The narrative of Apichatpong Weerasethakul’s Loong Boonmee raleuk chat (Uncle Boonmee Who Can Recall His Past Lives, 2010) follows the last days of its titular character in Isaan, the northeastern region of Thailand, as he is visited by his sister-in-law and his nephew. Boonmee (Thanapat Saisaymar) can recall his past lives and, as the film continues, the ghost of Boonmee’s wife and the monkey ghost of his son appear and join a dinner conversation, a princess from an ancient mythical time has a sexual affair with a catfish, and photographs of civilians and soldiers in Isaan hanging out with monkey ghosts permeate the film. These layers of fantasy that slowly bubble to the surface can be understood as the director’s style of social surrealism, where, according to David Teh, “the unconscious that [Weerasethakul] taps – or taps him – is as much collective as it is individual.”1 For other critics, like Mitsuyo Wada-Marciano, Uncle Boonmee is understood as a daring formal experiment that is slow and dreamlike, expressing “a narrative of reincarnation” that “merges the original Buddhist idea of time and ghosts,” challenging the homogeneous way of understanding time as a linear and singular entity.2 Thought of together in these contexts, Uncle Boonmee becomes a very complex meditation of both cinematic memory and Thailand’s cultural memory.

Uncle Boonmee was shot on Super 16mm film and then transferred to 35mm for theatrical distribution and exhibition. It contains six different film styles that evoke various parts of Thailand’s audiovisual culture and history: when humans and ghosts sit and converse at the dinner table, the sequence is shot like a Thai television drama with a predominantly static camera; when the princess and the catfish have sex, the scene is shot as Weerasethakul’s version of the Thai costume drama; and the moments in the jungle are reminiscent of classic Thai horror films, wherein the creatures were regularly shot in the dark to hide the cheap costumes the actors were wearing. The transitions into these different moments are often bridged by the use of the same sound or music, and the audience is invited to consider these varied scenes (and styles) as prior incarnations of Boonmee or episodes in his previous lives. In turn, the film’s aesthetics become a formal manifestation of the themes of memory and reincarnation.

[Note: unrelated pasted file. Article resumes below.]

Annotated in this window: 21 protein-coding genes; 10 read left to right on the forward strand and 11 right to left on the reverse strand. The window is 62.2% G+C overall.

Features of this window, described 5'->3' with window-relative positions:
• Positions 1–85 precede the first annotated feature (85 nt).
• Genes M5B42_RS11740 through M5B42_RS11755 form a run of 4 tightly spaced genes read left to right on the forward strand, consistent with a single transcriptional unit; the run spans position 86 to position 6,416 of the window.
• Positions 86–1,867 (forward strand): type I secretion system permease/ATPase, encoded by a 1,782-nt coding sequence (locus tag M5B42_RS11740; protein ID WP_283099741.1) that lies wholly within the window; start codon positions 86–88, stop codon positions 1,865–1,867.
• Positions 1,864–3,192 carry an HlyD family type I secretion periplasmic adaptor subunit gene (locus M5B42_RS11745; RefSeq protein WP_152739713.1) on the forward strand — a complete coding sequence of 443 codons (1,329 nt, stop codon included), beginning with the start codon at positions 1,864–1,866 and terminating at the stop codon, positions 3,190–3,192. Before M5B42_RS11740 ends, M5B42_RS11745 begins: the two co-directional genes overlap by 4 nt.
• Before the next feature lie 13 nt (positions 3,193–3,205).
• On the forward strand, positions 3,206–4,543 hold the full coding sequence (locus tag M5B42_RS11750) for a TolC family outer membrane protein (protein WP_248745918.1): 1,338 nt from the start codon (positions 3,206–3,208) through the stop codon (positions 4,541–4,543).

Here, the audience is encouraged to, like Boonmee, remember and recall the past lives of Thai cinema and television. As Weerasethakul suggests:

Film is a medium that portrays a rich visual world associated with its material qualities. Film also relates to how I deal with memory in my work. When you remember something, it’s always like it has this filmic quality. When you watch video you’re much more conscious of the fact that it’s a medium. At least I am. But with film, that doesn’t happen to me; it’s natural like seeing with naked eyes.3

Seen from this viewpoint, the medium and materiality of film become a way to bring the various shreds of the past into the present. More specifically, as Andrew Utterson notes, the 16mm photochemical film used in Uncle Boonmee indexes the 1960s and 1970s, when both Thai film and television were predominantly shot on 16mm film stock; as Utterson writes: “In this recollection of a prior era of moving images, the medium of production – 16mm film – is as important as the popular generic content.”4